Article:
Who owns the land?
Theuns Eloff |
02 May 2017
Theuns Eloff says new research suggests that black SAns now own far more agricultural land than commonly supposed
LAND - WHERE DOES THE HUNGER LIE?
Land reform, especially of agricultural land, is nowadays almost a shibboleth for South African politics. The reasoning of the associated rhetoric usually has the following elements:
- “Soil is prosperity, and if you first possess land, you can buy all the other good things with that wealth.” And this usually refers to agricultural land.
- “Historically, white people stole the land from black people and it has to be returned.”
- “23 years post-democracy, black people still only own 9.8% of the arable land in South Africa.”
- “There is a hunger for agricultural land among our people, like in Zimbabwe, and if we do not listen, we will follow the path of land occupation and confiscation.”
Underscoring these arguments is that nothing - or very little - has been happening since 1994 and that radical action is needed to return (agricultural) land to black South Africans, such as to expropriate land without compensation. What is the reality? The table below shows the surface area of South Africa, as well as the percentage of agricultural and arable land. It also shows that almost 50% of South Africa is considered desert (less than 200mm rain per year) or very dry (less than 400mm per year).
Total surface area
122 million hectares
Potential agricultural land
97 million hectares (World Bank)
Arable and cultivable agricultural land
12.5 million hectares (World Bank)
Agricultural land described as desert
27.8 million hectares (22.7%)
Agricultural land described as “dry”
30.0 million hectares (24.5%)
There were two articles on agricultural land in Rapport on Sunday, 23 April. The first indicated that according to the latest research on landbou.com, there have been many more commercial land transactions over the last 20 years than what the President has revealed. Black South Africans now own 34.5% (33.5 million hectares) of all available agricultural land (including communal land), compared to white South Africans, who own 65.5%. The second article highlighted several successful partnerships between white and black farmers and the latter's success in the commercial sector.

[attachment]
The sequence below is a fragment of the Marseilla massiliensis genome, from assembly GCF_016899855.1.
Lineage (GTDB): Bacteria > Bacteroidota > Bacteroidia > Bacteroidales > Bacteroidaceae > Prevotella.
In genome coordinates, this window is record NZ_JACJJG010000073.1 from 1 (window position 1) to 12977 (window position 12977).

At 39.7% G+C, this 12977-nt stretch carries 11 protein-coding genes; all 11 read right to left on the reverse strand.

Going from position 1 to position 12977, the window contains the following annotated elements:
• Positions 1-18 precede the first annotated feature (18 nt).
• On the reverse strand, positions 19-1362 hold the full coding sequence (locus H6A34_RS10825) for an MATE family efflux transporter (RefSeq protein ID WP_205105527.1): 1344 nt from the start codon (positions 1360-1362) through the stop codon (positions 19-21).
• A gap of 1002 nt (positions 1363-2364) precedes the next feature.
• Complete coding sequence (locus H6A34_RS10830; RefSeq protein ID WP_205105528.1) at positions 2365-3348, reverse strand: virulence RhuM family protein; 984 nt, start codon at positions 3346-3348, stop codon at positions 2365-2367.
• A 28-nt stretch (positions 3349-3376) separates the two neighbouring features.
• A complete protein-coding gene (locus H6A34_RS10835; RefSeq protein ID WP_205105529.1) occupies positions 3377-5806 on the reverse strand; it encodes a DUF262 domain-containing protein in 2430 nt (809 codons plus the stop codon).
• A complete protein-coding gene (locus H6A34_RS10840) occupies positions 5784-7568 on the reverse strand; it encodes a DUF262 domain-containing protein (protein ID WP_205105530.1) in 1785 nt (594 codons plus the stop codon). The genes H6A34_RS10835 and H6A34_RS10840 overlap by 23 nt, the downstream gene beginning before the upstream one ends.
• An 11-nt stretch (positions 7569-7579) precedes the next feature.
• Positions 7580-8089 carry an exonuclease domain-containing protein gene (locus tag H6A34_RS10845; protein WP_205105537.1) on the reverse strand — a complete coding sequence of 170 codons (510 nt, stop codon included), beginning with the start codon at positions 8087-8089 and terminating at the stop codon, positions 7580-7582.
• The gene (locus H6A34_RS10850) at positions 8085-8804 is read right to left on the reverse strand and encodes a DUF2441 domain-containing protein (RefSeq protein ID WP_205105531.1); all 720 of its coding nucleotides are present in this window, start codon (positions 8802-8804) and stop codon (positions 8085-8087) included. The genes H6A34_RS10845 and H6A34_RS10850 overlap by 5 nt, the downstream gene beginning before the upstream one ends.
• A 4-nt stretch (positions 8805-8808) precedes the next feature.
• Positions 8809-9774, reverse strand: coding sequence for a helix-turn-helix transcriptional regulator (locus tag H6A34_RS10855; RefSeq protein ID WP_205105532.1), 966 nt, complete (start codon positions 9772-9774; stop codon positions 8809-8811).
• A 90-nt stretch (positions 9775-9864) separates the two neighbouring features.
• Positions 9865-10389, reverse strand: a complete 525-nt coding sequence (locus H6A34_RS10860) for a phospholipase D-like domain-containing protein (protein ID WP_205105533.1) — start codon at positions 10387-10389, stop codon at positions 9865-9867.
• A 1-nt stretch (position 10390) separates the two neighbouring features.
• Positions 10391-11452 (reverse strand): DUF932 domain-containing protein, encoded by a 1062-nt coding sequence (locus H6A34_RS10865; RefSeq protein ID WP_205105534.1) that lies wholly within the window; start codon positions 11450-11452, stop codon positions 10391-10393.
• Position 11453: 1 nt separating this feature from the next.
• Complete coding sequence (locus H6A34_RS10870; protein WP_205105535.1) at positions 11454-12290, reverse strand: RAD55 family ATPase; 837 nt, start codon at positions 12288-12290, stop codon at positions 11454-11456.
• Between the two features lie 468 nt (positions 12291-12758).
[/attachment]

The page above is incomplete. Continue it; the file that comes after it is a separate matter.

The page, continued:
According to landbou.com's research, black South Africans own 40% or more of the agricultural land in five provinces, indicating that buyers prefer land in certain areas, where it is easier to farm. To offer further perspective: the Northern Cape (which is mostly desert and not easily commercially farmed) has a surface area of 37.2 million hectares - almost a quarter of all potential agricultural land in South Africa.
If deducted from the total 97 million hectares of potential agricultural land, 59.8 million hectares remain. If you also deduct the amount of land owned by black South Africans in the Northern Cape (2.1 million hectares according to landbou.com), from the total agricultural land of 33.5 million hectares possessed by black South Africans, then black South Africans own 31.4 million hectares of agricultural land in South Africa.